Sally Hawkins tagged posts

Godzilla: King of the Monsters – The Electric Shadows Podcast


In episode 65, we welcome a special guest to The Electric Shadows Podcast. Regular listeners will know that frequent ESP contributor Ian Bird knows his movies. What you may not be aware of is Ian’s 10-year-old son Ronan is also something of a film authority, particularly when it comes to monster flicks.

This isn’t patronising flattery, listen to Ronan’s 12-minute discussion of Godzilla: King of the Monsters in this episode and you’ll know what we mean. His kaiju knowledge puts Robs Daniel & Wallis in the shade. Which is why you’ll find it at the end of the podcast as there was no way their opinions could follow Ronan’s.

Don’t believe us? We’ve had to update this episode with a postscript correction on two errors the Robs have made that Ronan picked up on when li...

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Oscar Nominees 2018 – The Electric Shadows Podcast

In Episode 38 of The Electric Shadows Podcast, Robs Daniel & Wallis provide their take on the 2018 Oscar nominations.

They run through what they agree with – hello Get Out, The Shape of Water, Three Billboards, Lady Bird. They umm and ahhh over that particular film they really don’t like – seriously, how can Darkest Hour be up for Best Picture when it is not nominated in Best Director or Best Screenplay? The Robs run through the films that seem to have been snubbed – Wonder Woman, The Disaster Artist and Michael Stuhlbarg for Call Me By Your Name.

They also have fun saying Call Me By Your Name… it’ll all make sense in the podcast. Although the pair do become quite punchy running through lists of nominees. Wait til you hear their theory on how the Visual Effects in War for the Planet of th...

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The Shape of Water

Director: Guillermo del Toro

Writer: Guillermo del Toro, Vanessa Taylor

Cast: Sally Hawkins, Michael Shannon, Octavia Spencer, Richard Jenkins, Michael Stuhlbarg

Cert: 15

Running time: 119mins

Year: 2017


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What’s the story: In 1960s Baltimore, as the Cold War heats up, mute Elisa Esposito is a lowly cleaner at a government research laboratory. She falls for an amphibian creature in one of the labs. When discovering what government agent Strickland plans for her new love, Elisa plans a daring break-out, calling on her friends for help.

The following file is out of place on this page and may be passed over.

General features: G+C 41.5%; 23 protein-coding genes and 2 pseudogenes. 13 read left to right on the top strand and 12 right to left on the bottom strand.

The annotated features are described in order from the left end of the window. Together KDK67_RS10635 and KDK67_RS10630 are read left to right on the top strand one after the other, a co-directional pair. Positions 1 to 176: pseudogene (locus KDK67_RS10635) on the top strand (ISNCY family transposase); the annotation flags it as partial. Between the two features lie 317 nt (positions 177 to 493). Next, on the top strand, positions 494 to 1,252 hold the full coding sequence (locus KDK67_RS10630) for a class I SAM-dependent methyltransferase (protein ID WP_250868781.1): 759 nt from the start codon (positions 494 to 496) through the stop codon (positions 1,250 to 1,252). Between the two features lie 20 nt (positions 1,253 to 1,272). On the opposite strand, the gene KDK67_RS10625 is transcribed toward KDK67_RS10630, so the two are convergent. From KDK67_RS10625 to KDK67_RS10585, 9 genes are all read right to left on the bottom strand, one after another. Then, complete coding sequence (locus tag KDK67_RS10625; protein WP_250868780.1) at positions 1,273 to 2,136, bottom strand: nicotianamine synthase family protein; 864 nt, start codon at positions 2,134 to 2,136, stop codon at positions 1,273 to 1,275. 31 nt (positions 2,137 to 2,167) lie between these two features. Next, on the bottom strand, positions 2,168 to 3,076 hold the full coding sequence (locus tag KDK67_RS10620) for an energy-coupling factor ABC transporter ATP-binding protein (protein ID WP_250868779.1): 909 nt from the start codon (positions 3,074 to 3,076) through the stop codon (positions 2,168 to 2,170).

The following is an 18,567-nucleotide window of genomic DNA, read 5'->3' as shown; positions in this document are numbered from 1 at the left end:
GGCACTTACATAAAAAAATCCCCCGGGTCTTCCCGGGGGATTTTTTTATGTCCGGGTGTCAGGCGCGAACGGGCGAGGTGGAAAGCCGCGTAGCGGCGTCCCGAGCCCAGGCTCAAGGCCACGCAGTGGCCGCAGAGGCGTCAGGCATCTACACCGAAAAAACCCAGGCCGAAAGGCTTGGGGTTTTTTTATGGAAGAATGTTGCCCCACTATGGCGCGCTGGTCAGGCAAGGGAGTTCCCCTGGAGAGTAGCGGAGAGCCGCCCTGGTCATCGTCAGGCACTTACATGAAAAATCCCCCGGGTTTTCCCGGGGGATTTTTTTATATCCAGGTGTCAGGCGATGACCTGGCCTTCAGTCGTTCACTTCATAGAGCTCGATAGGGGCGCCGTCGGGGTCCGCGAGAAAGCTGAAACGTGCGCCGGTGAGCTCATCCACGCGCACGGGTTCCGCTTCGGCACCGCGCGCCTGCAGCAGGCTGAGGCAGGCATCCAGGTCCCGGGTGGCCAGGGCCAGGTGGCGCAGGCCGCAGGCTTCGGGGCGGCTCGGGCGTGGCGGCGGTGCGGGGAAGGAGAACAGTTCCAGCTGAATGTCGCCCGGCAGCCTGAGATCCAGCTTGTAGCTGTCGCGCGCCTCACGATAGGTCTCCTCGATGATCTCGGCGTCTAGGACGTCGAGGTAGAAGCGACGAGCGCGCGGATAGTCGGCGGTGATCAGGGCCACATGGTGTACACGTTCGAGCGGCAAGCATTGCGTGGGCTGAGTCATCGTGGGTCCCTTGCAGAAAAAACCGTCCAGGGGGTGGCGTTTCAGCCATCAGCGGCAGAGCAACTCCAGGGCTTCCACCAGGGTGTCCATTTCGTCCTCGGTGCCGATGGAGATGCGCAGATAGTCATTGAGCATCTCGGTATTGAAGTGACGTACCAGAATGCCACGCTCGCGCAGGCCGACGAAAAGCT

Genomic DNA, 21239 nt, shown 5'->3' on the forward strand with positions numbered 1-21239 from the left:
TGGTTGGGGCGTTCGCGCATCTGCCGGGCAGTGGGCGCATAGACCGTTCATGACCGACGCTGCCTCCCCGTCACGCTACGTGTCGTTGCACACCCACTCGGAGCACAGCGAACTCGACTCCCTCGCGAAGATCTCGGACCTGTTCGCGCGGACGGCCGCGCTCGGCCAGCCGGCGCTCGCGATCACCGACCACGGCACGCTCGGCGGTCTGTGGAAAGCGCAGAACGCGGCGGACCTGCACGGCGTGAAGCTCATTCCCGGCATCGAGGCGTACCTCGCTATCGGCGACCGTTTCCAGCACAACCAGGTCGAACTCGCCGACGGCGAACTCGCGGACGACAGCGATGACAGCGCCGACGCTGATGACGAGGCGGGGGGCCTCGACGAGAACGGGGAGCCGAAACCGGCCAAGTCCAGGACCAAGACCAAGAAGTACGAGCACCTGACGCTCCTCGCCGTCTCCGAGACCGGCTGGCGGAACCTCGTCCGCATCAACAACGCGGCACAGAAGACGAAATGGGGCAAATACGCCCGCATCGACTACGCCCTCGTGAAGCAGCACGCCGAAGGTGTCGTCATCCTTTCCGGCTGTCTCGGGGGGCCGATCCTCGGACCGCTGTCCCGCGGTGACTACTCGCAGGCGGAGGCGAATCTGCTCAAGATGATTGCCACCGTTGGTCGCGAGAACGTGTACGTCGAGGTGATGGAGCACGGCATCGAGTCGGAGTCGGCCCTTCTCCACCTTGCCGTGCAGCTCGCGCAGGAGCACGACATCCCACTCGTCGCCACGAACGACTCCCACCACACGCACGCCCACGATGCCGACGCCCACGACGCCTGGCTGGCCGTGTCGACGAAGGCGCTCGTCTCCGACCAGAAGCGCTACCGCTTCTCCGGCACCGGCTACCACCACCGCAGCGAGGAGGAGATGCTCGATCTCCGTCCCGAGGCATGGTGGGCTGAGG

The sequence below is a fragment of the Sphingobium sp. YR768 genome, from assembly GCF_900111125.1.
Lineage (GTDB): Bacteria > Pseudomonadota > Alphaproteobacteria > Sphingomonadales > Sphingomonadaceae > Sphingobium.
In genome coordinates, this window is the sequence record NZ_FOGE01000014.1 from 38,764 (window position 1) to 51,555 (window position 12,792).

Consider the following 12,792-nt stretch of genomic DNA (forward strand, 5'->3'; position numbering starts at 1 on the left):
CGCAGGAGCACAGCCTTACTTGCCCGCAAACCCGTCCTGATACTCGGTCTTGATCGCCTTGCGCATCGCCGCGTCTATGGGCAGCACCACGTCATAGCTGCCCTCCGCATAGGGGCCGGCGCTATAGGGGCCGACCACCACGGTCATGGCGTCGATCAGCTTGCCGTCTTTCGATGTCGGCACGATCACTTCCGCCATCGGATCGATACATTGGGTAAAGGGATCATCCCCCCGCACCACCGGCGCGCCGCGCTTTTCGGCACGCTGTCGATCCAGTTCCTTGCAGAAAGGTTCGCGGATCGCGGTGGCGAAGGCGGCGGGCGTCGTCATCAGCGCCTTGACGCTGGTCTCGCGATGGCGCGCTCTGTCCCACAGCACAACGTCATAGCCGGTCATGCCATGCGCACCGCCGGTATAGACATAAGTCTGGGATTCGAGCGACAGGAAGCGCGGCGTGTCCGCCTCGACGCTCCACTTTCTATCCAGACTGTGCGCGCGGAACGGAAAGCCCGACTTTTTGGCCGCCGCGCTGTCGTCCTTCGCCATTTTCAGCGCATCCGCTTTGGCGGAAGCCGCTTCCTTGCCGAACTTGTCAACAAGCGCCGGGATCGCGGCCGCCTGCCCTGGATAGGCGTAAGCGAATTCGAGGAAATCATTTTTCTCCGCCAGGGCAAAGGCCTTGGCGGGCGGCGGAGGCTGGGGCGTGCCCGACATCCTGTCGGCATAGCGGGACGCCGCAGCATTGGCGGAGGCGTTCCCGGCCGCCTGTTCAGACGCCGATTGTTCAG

What’s the verdict: The Shape of Water begins in an aquatically themed dream. Fitting, for water is the stuff of which dreams are made in Guillermo del Toro’s latest adult fairy tale.

Del Toro fans will also be in a dream world when immersed in the ...

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2017’s London Film Festival Walks On The Wild Side

For movie lovers, October is London Film Festival time. Specifically, Wednesday 4th to Sunday 15th October this year.

Now in its 61st year, organisers have ditched including the number in the name, favouring the trendier sounding BFI London Film Festival 2017.

Whatever the moniker, the festival is guaranteed to deliver first rate films over 12 celluloid (and digital format) stuffed days.

While there are big hitters amongst the 242 films screening from a whopping 67 different countries, this year we’re most excited by the darker end of the festival.

Still present are the typical galas and strands. Andy Serkis’ directorial debut, Breathe, is the Opening Night Gala...

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The 58th London Film Festival – So Far…

LFF So Far - DearestFollowing a stellar year will always be tough and 2013’s London Film Festival was one of the best. 12 Years A Slave, Gravity, Blue is the Warmest Colour, Captain Phillips, Saving Mr Banks and Philomena. Could 2014 compete?

So far the answer is yes. This year may be absent the big name big hitters (although lots of love is waiting for The Imitation Game, Mr Turner and The Wild come awards season) and certain movies are notable by their non-appearance: Inherent Vice, The Theory of Everything and Birdman, where art thou? But there’s been a rich diversity of cinema to enjoy.

The power of Abderrahmane Sissako’s Timbuktu, about Sharia Law descending upon an African village, was astonishing, with a football sequence that is a perfect depiction of rebellion in the face of absurdity...

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Godzilla (2014)

Godzilla 2014 - posterDirector: Gareth Edwards

Writer: Max Borenstein

Cast: Aaron Taylor-Johnson, Bryan Cranston, Ken Watanabe, Elizabeth Olsen, Juliette Binoche, Sally Hawkins, David Strathairn

Cert: 12

Running time: 123mins

Year: 2014

 

The lowdown: After 2010’s £400,000 budgeted Monsters, director Gareth Edwards proves he is the go-to creature feature guy for the King of Monsters, Godzilla himself. And as the 1954 original dealt with hot-button topics of the day so Edwards uses his titular leviathan to shoulder a story touching upon post-9/11 apocalypse paranoia, environmental disasters, and of course nuclear anxieties...

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